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Struggling to find ships for dismantling, Alang looks to attract European vessels

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Badly hit by decreasing number of ships, their high prices and rupee depreciation, ship breakers in Alang, one of the biggest dismantling facilities in the world, are now looking to attract European-flagged vessels.

While the Alang Shipbreaking Yard is yet to comply with the European Union (EU) regulations of handling hazardous waste, there are some big-sized plots who have become compliant.

In October, an international conference will be organized in Alang with participants being
European shipping lines, EU nations’ ambassadors and representatives of the government of India to frame strategies for attracting EU ships.

According to a rough estimate, 30% of the total ships that go for dismantling in the world are EU-flagged. If Alang yard complies with EU norms, it can attract around 80 to 100 ships per year.

Alang had the lowest tonnage of ships in decades in 2021-22 that was 14.11 light displacement tonnage (LDT), which is the weight of an empty vessel.

Vishnu Gupta, president of Ship Recycling Industrial Association (SRIA) said, “Last year, ship prices were around U $ 280 per tonne which have shot up to nearly $670 per tonne. The steel prices have dropped by 15% in the domestic market while the rupee has also depreciated four per cent.”

At present, Alang is only getting passenger ships for dismantling and no container vessels due to high freight. As international oil prices are also high, tankers are also not coming here for breaking. The Russia-Ukraine war is also one of the factors as many ships are unable to use the Black Sea route.

Haresh Parmar, a ship breaker said, “We have planned a conference in October in Alang and the shipping ministry is working on the event. We will invite 13 ambassadors of EU countries, representatives of EU ship owners associations, representatives of shipping ministry, officials of Gujarat Maritime Board and Gujarat Pollution Control Board to discuss EU requirements and other infrastructure needs in Alang.”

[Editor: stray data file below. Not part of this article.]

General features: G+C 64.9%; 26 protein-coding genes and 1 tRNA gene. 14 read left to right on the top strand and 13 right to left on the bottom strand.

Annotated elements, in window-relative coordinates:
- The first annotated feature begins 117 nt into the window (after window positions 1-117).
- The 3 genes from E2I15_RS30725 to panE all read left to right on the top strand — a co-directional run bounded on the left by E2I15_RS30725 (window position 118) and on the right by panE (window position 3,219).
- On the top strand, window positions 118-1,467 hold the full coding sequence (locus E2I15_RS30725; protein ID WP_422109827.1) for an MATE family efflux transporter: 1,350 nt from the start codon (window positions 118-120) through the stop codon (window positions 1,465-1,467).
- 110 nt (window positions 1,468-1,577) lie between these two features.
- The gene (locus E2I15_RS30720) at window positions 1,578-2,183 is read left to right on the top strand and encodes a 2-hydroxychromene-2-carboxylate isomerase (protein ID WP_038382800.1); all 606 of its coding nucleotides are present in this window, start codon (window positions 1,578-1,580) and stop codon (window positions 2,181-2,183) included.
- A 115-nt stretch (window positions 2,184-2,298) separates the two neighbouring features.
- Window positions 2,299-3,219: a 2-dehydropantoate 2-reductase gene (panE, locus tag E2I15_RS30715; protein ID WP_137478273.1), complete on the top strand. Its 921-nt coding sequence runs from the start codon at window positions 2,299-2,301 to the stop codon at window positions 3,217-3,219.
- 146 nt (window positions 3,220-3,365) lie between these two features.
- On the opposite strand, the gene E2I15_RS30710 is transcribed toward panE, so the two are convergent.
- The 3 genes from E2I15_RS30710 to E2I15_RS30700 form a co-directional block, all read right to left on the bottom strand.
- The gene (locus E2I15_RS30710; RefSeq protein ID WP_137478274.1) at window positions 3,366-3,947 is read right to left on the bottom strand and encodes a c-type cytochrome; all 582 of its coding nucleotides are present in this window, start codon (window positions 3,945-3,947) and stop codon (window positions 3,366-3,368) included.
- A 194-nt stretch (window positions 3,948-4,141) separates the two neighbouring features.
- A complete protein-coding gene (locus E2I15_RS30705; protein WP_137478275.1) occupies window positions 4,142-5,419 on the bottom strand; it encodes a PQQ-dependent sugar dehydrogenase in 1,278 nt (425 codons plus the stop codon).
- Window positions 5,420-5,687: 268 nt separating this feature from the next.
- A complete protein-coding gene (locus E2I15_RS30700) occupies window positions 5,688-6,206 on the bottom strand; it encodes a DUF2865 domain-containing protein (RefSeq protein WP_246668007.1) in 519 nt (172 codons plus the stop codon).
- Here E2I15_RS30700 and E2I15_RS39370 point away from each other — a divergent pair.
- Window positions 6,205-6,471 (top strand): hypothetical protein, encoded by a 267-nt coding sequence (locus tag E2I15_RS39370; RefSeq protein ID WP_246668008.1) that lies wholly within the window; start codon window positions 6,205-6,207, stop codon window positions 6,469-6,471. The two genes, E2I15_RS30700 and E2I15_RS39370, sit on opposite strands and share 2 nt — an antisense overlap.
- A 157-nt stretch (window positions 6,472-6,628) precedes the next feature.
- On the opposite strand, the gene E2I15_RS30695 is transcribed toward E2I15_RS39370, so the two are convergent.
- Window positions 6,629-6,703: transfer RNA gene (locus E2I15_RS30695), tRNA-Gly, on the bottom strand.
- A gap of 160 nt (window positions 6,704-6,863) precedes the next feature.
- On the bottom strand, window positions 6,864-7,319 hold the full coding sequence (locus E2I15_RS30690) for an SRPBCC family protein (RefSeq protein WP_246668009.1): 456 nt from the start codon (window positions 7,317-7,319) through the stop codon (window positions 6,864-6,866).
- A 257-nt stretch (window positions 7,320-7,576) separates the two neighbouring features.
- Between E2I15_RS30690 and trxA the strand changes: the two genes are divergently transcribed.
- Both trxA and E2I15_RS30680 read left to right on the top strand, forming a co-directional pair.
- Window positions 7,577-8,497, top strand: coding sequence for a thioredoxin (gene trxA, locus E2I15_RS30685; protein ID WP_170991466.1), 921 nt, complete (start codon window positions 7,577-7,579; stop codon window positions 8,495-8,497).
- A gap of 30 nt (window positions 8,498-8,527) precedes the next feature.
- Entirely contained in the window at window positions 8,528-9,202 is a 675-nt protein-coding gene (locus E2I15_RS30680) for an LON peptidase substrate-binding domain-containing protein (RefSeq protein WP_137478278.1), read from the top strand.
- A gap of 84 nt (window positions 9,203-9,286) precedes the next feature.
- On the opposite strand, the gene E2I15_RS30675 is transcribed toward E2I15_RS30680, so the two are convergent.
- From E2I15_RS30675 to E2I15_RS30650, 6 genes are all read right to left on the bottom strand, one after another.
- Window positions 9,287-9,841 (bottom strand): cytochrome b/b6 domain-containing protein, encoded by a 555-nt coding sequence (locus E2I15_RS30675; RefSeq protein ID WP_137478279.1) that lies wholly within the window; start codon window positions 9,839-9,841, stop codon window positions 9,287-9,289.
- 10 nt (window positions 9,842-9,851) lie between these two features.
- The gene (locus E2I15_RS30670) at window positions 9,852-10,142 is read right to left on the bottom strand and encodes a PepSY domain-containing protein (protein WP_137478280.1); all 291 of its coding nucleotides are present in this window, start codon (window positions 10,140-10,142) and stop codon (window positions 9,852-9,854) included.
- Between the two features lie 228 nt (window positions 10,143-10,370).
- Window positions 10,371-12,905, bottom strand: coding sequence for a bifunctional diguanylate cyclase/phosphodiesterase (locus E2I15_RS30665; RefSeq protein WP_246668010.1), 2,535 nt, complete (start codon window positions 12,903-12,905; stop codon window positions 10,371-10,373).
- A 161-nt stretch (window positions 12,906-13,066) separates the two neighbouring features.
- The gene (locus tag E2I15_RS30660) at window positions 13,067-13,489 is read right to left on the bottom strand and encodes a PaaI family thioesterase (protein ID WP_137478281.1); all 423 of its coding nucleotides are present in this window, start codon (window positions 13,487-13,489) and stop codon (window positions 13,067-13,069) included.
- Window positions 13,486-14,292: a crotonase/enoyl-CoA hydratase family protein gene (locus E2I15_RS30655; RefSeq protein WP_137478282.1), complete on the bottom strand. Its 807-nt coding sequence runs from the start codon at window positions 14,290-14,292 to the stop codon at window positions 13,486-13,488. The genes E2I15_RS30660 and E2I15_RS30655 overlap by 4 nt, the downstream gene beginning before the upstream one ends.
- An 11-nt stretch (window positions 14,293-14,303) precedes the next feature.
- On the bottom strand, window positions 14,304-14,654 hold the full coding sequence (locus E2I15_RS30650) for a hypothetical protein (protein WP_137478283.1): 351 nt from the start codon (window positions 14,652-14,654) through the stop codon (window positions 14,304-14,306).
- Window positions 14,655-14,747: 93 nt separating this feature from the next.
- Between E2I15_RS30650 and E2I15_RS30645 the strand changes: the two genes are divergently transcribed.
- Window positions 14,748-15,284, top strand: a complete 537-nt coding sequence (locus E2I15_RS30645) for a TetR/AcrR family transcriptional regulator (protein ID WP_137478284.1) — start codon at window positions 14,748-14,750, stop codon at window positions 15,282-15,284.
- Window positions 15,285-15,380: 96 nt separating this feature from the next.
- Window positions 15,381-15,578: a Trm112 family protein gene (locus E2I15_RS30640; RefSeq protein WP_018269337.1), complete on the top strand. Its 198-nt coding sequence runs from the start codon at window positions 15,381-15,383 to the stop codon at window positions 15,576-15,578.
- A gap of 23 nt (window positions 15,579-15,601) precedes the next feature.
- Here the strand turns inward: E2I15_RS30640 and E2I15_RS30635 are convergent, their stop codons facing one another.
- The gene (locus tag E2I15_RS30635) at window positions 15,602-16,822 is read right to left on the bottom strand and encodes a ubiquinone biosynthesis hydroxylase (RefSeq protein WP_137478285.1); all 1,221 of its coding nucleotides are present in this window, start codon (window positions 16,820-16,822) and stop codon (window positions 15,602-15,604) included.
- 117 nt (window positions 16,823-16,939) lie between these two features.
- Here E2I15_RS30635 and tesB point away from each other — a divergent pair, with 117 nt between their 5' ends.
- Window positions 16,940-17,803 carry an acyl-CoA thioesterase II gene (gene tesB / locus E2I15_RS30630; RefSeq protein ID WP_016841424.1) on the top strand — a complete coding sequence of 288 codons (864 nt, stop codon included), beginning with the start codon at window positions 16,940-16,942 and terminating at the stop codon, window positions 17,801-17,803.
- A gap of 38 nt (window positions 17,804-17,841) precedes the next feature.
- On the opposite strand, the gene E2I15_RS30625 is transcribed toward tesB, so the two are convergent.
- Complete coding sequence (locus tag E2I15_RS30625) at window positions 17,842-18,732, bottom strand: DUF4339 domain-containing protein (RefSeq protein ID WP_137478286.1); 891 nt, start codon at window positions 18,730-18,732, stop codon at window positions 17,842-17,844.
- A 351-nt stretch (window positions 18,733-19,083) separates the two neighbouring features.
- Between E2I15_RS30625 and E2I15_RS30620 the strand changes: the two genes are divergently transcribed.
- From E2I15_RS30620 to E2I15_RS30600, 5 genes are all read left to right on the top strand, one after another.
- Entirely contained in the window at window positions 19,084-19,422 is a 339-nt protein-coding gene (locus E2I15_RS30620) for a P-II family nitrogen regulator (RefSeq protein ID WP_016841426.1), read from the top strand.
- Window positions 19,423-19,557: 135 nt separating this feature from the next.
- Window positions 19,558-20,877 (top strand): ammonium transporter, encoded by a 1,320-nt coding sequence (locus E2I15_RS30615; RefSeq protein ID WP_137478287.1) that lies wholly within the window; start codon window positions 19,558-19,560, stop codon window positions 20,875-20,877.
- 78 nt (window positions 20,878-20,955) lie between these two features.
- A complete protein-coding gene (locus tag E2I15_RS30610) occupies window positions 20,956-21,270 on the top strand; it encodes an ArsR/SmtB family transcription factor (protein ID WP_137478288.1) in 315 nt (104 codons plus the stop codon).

Mukesh Patel, another ship breaker whose plot is already complying with EU regulations said, “The small plots can’t comply with all the regulations and only big ones can do it. GMB should bring an amalgamation policy to create bigger plots that become capable of complying EU norms.”

Re-rolling industry, which is completely dependent on Alang to make steel, is facing tough times due to the prevailing situation. These units are mostly located in Sihore and they sell the recycled steel to automobile, engineering and fabrication industries. To sustain themselves, these units are now dependent on domestic and building scrap.

There are around 30 units out of the total 60 who are now buying scrap to make steel.

Haresh Dhanani, president of Sihor Re-rolling Mills Association, said, “All mills which are dependent on plates from Alang are running losses for the past two years. We can’t make TMT bars from Alang plates, so the mills are changing their machinery to use domestic scrap.”

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